Cold War Propaganda: Three Ingredients For A Winning Strategy

During the Cold War years, the radio as a propaganda tool had a very important role. Popular in the bigger or smaller communities, it was an optimal medium for the Soviet government to send a political message. But, the political propaganda plan wasn’t only limited to the Soviet Union. It included the whole Iron Curtain.

The Need for the New Broadcaster

Radio Moscow was an official radio broadcaster in the Soviet Union. The first foreign language broadcast was in German in 1929. In the following years, the broadcaster started the English and French programs. During the early years of the Cold War, the employees of the German branch of Radio Moscow didn’t think the existing situation was enough to win the propaganda war, so they sent a letter to Nikita Khruschev where they emphasized the need for founding the new broadcaster – Radio Warsaw Pact that will be opposite to Radio Free Europe.

“We ask you to forgive us for contacting you directly, but the question we would like to raise is outside the competence of any specific department. Counterrevolutionary revolt in Hungary has showed the effectiveness of the radio station Free Europe, especially in launching propagandist air balloons and an underground network of informants and provocateurs.”

The members of the German broadcaster carefully analyzed the situation, indirectly acknowledging the effectiveness of Radio Free Europe.

“The effectiveness of Free Europe, in our opinion, can be explained by—besides socio-economic reasons—the following factors:

1. The scale of propagandist activity.

2. Formal independence from any kind of state power.

3. Wide involvement of political émigrés and refugees from European countries of People’s Democracy.”

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The master control room of Radio Free Europe in the 1970s (Getty Images)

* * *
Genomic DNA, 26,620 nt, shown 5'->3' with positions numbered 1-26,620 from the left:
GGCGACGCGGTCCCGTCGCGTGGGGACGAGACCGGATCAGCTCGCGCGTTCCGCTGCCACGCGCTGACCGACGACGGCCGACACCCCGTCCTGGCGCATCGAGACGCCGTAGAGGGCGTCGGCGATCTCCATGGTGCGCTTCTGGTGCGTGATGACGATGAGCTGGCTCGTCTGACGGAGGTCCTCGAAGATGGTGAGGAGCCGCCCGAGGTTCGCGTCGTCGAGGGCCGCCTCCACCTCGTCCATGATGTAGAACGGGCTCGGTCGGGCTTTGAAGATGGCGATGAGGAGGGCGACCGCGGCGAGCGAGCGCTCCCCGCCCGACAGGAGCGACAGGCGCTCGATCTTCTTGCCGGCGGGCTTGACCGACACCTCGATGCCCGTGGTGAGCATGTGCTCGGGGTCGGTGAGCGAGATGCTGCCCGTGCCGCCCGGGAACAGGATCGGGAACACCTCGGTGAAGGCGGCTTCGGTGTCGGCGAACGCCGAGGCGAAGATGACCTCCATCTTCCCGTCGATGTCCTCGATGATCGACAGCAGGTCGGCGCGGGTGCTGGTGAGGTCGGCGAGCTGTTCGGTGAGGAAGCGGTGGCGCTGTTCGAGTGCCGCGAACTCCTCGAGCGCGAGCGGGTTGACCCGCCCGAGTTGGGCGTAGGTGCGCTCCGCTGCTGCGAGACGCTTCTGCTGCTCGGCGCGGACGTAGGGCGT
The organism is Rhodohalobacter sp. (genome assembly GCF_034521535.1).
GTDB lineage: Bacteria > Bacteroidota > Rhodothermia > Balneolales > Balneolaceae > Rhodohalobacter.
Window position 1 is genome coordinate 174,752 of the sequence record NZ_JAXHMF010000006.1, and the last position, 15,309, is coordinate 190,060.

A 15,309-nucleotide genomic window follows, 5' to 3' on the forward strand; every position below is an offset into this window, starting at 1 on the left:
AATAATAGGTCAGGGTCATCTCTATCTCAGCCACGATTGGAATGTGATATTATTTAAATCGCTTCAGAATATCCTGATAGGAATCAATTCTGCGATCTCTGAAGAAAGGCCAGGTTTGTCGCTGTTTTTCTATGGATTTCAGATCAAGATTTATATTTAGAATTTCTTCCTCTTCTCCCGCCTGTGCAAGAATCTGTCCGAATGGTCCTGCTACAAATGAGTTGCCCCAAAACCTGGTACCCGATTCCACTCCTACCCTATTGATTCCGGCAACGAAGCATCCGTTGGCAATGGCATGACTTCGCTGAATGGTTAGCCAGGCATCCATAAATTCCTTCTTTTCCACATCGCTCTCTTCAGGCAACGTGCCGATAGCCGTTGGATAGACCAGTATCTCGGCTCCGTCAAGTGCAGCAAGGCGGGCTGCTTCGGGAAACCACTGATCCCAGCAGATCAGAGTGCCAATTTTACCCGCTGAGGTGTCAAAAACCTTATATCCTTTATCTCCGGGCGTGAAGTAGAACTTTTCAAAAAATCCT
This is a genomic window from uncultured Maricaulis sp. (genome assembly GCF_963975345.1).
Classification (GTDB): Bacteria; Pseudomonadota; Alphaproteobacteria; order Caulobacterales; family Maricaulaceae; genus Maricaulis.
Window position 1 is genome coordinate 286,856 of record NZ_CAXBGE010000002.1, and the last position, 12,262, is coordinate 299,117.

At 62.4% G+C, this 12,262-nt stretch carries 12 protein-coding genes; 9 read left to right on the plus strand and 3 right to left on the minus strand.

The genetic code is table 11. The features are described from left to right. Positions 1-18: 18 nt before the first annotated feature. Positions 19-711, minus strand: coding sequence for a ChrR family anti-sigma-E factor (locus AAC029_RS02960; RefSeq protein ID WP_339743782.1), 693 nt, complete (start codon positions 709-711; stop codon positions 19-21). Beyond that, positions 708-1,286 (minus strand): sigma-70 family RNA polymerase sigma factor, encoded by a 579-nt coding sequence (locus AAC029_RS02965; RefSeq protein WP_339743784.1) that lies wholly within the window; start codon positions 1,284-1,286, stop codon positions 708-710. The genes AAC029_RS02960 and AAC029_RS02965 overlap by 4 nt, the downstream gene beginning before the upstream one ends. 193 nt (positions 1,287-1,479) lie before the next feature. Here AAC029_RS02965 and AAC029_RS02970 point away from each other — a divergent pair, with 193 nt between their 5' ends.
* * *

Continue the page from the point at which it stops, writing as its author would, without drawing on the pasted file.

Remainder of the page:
Therefore, the facts mentioned raise the following question – What type of content was in demand? On the East and on the West. The Soviet propagandists firstly mention the scale of propagandist activity. Western propaganda employed many more people who helped them create more and stronger content.

“It should be noted that the scale of our radio propaganda abroad is nothing in comparison with that of the West. Americans, for instance, in order to spread propaganda in just one country, relay several programs of the Voice of America and maintain a special radio station called RIAS in Western Berlin, which has up to 1,000 employees, consisting primarily of native Germans. To appreciate these numbers, consider that the German broadcasting team based at Moscow radio has only 30 people, none of whom has come from Germany within the last 20 years.

Another thing is formal independence. According to these propagandists, content that is created in a formally independent environment could yield a greater success as  was the case with Radio Free Europe.

“The formal independence of Free Europe from any kind of state power provides it with unlimited discretion, and gives it the air of being objective and impartial. Our radio is at a disadvantage in this respect as well.”

The most important content in this propaganda war was the one related to dissidents, émigrés, and those who had the same worldviews (Communists in other countries). The plan was to broadcast content, especially with the help of Greek, Arabic, Spanish and Iranian Communists. Using strong “inflammatory” propaganda, they would spread the Soviet message through diverse radio stations.

“Counter-revolutionary émigrés from socialist countries have many opportunities for delivering inflammatory propaganda to those countries through [Radio] Free Europe, [Radio] Liberation, and other propaganda institutions. Our friends in the underground and emigration, for example, Greek, Arabic, Spanish and Iranian Communists, do not have such opportunities. In contrast to Free Europe or liberation, Moscow radio, being a state-run radio station, does not meddle in the internal affairs of other countries in conducting its propaganda. This deprives us of many opportunities to influence the formation of public opinion in those countries.”

Therefore, these things marked the early Cold War propaganda. The West had the strategy. The East needed it and the best solution seemed to adopt the one of the enemy. Emotional language by those who “shared the same ideas” created in the state-independent environment, and large in quantity seemed like a winning strategy in this psychological war.

“Letter to Khrushchev from Radio Moscow Service Urging Creation of Warsaw Pact Radio Station ,” January 17, 1957, History and Public Policy Program Digital Archive, Archives of the Central Committee of the Communist Party of the Soviet Union. Obtained by Michael Nelson. Translated by Volodymyr Valkov.

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